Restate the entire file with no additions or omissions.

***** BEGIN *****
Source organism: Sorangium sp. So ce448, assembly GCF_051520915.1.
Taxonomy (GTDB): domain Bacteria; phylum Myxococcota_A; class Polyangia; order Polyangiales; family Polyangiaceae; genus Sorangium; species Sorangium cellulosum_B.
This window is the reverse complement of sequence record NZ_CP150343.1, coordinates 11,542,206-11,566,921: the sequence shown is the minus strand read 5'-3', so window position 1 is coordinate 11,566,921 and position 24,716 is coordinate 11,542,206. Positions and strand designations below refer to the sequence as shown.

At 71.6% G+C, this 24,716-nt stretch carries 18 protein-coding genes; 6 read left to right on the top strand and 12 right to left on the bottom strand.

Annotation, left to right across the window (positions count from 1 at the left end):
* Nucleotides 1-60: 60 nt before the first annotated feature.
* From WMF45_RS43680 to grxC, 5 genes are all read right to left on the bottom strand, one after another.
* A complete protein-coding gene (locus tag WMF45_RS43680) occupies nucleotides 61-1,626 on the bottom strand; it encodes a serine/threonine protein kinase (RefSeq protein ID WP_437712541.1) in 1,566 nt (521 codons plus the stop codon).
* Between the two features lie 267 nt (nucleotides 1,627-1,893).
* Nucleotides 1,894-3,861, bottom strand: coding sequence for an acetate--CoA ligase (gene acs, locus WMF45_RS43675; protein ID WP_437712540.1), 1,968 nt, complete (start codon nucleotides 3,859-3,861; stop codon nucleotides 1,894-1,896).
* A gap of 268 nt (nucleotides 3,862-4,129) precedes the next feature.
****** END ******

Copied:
Source organism: Sorangium sp. So ce448, assembly GCF_051520915.1.
Taxonomy (GTDB): domain Bacteria; phylum Myxococcota_A; class Polyangia; order Polyangiales; family Polyangiaceae; genus Sorangium; species Sorangium cellulosum_B.
This window is the reverse complement of sequence record NZ_CP150343.1, coordinates 11,542,206-11,566,921: the sequence shown is the minus strand read 5'-3', so window position 1 is coordinate 11,566,921 and position 24,716 is coordinate 11,542,206. Positions and strand designations below refer to the sequence as shown.

At 71.6% G+C, this 24,716-nt stretch carries 18 protein-coding genes; 6 read left to right on the top strand and 12 right to left on the bottom strand.

Annotation, left to right across the window (positions count from 1 at the left end):
* Nucleotides 1-60: 60 nt before the first annotated feature.
* From WMF45_RS43680 to grxC, 5 genes are all read right to left on the bottom strand, one after another.
* A complete protein-coding gene (locus tag WMF45_RS43680) occupies nucleotides 61-1,626 on the bottom strand; it encodes a serine/threonine protein kinase (RefSeq protein ID WP_437712541.1) in 1,566 nt (521 codons plus the stop codon).
* Between the two features lie 267 nt (nucleotides 1,627-1,893).
* Nucleotides 1,894-3,861, bottom strand: coding sequence for an acetate--CoA ligase (gene acs, locus WMF45_RS43675; protein ID WP_437712540.1), 1,968 nt, complete (start codon nucleotides 3,859-3,861; stop codon nucleotides 1,894-1,896).
* A gap of 268 nt (nucleotides 3,862-4,129) precedes the next feature.